I hope many thousands of people discover the music of KUSH, both for its creative brilliance and unique contribution to dialogues such as this. www.kush-music.com

Posted by Sebastian Cook on April 7, 2006 10:35 AM

 

 

"Silk Stockings" is a largely dopey but also entertaining '50s Cold War movie musical (songs, not very memorable, by Cole Porter) in which Fred Astaire plays a crass American producer of musicals. His company is adapting the music of a (fictional) Soviet composer for a big show. He & the Soviet attache assigned to overseeing the production (Cyd Charisse) are falling in love. Complication ensues when Charisse actually hears the American pop-swingification of the "Great Russian Cultural Treasure's" music and she freaks out at the "assault" on Soviet culture. Fred is completely un-flapped. "It's only music. Why get upset?" And it's his music!

I personally like it that the marketers call Smooth Jazz "jazz" because it pisses the puritans off and it's an accurate reflection of the music's historical roots. My artistic morals may be looser than yours, Carl.

Posted by john on April 7, 2006 10:15 AM

 

 

Actually Carl, my quibble was with one word in Mr. Considine's definition of the genre. While it's probably true that "soulful" music can be created through formula, the odds are against it. I'm not out to eradicate smooth. I just think that when business sets the agenda, we all lose. The "sure thing" is anathema to creativity.

Posted by Half on April 7, 2006 7:35 AM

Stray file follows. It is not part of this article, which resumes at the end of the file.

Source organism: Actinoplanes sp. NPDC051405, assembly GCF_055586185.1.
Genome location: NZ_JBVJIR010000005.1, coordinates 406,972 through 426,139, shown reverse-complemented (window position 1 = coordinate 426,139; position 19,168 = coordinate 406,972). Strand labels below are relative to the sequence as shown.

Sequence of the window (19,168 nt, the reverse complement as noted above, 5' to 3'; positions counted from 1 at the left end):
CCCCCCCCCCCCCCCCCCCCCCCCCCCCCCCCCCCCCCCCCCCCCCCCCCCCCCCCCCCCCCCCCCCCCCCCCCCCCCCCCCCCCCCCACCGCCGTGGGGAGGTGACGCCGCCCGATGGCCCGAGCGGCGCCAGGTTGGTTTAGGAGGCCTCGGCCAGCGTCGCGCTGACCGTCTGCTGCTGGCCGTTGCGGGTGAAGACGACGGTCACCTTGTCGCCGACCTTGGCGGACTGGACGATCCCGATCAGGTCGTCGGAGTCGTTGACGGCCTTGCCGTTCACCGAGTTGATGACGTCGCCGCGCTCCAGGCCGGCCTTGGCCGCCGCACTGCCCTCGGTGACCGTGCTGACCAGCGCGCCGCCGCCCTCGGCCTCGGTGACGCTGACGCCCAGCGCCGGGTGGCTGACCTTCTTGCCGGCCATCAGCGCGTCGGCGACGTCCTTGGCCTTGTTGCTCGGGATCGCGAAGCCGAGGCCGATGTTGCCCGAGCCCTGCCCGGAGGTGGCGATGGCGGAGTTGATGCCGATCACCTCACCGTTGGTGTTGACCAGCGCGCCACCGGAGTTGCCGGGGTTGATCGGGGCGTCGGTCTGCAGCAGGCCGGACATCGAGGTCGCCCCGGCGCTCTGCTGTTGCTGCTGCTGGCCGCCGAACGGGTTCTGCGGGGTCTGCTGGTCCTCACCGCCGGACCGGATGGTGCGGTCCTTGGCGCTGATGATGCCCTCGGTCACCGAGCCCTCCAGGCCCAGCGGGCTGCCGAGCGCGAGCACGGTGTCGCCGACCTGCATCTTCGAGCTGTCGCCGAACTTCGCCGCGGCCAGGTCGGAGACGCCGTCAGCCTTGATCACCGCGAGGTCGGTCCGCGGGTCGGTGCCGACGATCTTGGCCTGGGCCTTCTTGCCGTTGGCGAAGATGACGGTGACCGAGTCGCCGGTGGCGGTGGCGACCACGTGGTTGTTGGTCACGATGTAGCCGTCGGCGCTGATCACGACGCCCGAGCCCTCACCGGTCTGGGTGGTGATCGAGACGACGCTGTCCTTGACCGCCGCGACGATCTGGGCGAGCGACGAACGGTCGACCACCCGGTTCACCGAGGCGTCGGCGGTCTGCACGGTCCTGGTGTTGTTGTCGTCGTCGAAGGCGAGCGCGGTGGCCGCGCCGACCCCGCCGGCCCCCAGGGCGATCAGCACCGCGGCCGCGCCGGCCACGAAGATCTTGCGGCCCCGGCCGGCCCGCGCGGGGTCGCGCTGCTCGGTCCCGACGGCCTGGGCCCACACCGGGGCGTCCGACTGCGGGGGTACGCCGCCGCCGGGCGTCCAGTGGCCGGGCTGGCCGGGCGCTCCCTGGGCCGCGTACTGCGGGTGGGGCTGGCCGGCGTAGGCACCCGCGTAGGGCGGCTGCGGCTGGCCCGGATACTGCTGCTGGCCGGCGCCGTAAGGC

Great stories, John. But I do sympathize with people getting upset about it, without thinking it needs to be eradicated. Isn't the issue really whether it should be called jazz? As much as it's got historical links to the form, and arguably does the music commercial good, it also could be turning tons of other people off ever exploring the genre.

Posted by zoilus on April 7, 2006 12:28 AM

 

 

By "underclass" I mean more specifically homeless people. I first started paying attention to smooth jazz when I was working in homeless programs and noticing middle-aged homeless African American men listening to it and really enjoying it.

It reminded me of my first encounter with "mood music," specifically the Jackie Gleason Orchestra (which is a trip -- a million violins playing the shmaltz standards of Broadway and Hollywood, often with gorgeous lead cornet by legitimate jazzer Bobby Hackett). New Year's Day, 1983, 19 years old, a party at a friend's house, and his dad is waxing enthusiastic about the Jackie Gleason record he's playing. Hackett is gorgeous; I know him from the Glenn Miller Orchestra. We chat. 4 and a half months later, hitch-hiking across the country, picked up by a trucker for late-night "stay awake" conversation, he tunes in an "easy listening" station (as they were still called then) and I recognized the Jackie Gleason Orchestra with Bobby Hackett! I wax enthusiastic, show off what I know, the trucker looks at me like the arty freak I am and says, "That's music I like to listen to when I want to feel good, not when I'm trying to stay awake," and tunes in a country station, and we dig Dolly Parton.

Smooth Jazz, "when I want to feel good."

Half, I think you're wrong to impute un-musical motivations to the Smoothers. "That ain't music" is an awfully familiar refrain to anybody familiar with pop music history. You don't like it, fine. Other people do. Why get upset about it?

A scene I hadn't seen before: the other day, a huge SUV-style pick-up truck, windows rolled down, big bass blasting, but it's not hip hop pounding out, it's smooth jazz! A middle-aged African American man at the wheel, cruising down the avenue. Wanting to feel good.